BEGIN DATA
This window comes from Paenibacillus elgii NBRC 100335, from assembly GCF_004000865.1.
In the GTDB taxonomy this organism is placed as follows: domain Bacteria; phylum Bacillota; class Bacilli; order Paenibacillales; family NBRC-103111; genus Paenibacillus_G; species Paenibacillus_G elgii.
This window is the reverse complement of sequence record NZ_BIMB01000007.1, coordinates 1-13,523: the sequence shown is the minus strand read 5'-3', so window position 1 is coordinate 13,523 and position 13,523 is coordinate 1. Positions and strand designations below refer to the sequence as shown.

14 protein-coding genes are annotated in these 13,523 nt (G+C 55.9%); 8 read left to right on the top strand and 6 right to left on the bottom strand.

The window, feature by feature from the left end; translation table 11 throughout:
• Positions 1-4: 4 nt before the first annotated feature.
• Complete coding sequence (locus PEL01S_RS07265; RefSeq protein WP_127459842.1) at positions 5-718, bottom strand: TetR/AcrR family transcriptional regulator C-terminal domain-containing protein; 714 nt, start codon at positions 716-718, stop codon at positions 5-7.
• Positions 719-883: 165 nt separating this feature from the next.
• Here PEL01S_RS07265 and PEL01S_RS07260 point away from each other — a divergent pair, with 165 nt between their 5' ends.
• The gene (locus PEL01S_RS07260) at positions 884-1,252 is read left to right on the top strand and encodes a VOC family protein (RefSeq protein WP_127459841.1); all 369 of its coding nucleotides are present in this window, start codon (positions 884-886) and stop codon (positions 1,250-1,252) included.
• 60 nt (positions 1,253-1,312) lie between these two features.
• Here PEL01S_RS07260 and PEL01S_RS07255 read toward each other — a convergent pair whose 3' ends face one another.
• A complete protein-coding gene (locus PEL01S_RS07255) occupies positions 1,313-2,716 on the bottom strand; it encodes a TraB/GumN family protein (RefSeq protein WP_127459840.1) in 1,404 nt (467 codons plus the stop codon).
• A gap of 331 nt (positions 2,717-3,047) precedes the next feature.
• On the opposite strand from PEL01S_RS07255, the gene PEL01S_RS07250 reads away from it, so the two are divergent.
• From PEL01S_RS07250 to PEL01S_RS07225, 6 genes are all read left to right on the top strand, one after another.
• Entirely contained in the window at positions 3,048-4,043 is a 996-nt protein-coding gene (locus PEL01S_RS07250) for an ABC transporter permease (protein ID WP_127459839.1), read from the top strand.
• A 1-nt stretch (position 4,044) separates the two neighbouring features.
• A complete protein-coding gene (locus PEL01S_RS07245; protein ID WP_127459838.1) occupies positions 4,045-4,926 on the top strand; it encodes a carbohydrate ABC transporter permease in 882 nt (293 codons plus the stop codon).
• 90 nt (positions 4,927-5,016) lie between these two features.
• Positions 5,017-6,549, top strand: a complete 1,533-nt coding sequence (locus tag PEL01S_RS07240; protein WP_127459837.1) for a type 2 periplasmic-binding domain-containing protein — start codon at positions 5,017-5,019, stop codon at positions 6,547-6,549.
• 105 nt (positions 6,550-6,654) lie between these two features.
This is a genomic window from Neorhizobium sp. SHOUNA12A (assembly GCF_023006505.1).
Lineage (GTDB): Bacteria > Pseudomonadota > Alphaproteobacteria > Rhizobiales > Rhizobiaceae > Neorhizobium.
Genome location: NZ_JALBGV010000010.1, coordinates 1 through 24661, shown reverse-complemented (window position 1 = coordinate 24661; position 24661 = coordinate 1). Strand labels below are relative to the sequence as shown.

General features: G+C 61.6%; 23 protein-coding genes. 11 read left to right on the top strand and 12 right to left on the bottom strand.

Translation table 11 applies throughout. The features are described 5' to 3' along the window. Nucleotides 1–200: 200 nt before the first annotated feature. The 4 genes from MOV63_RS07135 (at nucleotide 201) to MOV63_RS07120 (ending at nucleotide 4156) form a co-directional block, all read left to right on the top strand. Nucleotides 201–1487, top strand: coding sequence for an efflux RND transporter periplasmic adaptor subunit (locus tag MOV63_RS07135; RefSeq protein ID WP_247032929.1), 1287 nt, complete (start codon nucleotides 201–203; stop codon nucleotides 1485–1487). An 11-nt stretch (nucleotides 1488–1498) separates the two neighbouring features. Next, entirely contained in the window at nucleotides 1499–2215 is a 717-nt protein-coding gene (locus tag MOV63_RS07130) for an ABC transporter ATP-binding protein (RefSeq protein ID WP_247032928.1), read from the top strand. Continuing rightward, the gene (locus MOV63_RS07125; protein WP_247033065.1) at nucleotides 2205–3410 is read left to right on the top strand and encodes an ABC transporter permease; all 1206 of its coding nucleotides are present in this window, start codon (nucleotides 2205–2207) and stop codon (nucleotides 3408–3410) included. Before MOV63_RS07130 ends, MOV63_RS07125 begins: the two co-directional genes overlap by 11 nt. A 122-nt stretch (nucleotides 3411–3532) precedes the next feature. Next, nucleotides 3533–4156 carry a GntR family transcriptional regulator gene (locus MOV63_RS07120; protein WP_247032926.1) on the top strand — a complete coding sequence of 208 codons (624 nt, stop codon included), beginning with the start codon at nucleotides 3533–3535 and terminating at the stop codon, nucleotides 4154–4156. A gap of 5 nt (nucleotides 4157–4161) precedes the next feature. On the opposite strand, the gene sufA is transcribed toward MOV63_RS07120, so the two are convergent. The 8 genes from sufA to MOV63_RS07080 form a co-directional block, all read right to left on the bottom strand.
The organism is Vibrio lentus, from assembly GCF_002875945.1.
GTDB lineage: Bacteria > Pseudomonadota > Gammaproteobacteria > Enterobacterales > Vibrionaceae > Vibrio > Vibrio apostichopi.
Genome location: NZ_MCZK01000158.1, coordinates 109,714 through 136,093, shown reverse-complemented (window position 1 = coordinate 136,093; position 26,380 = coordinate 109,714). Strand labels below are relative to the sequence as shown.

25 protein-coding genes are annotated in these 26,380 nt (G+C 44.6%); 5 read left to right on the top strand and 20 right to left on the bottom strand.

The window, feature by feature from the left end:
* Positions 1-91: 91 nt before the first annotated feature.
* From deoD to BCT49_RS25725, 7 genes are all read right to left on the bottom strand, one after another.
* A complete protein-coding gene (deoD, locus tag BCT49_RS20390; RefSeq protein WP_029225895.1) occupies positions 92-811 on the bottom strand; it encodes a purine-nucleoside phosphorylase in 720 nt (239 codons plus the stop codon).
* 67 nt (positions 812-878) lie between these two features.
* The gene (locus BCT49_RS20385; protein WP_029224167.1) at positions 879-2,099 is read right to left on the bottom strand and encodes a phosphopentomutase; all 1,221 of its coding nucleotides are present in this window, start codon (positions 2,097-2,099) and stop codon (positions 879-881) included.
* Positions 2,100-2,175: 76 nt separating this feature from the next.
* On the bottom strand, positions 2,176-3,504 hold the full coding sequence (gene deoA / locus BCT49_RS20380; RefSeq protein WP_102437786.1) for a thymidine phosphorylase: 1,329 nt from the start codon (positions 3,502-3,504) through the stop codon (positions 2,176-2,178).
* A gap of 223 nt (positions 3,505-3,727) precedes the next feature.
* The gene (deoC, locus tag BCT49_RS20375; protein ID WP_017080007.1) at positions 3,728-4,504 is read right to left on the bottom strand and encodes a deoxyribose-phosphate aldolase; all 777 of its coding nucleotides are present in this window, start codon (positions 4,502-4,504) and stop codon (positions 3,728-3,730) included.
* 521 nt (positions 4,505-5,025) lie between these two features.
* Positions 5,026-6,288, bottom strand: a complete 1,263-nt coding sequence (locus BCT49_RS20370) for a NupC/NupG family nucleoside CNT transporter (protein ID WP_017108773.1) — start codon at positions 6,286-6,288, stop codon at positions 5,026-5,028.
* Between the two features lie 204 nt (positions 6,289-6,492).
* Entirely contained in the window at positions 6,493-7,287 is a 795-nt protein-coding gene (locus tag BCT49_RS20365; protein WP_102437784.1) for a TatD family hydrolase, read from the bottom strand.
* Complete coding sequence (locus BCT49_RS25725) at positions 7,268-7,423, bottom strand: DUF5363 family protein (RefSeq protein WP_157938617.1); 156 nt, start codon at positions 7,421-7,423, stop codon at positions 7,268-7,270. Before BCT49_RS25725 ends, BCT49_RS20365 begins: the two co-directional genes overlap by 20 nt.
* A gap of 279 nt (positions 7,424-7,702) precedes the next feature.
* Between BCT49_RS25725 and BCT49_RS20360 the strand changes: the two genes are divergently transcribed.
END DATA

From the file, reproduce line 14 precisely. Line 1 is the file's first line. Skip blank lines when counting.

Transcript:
• A gap of 331 nt (positions 2,717-3,047) precedes the next feature.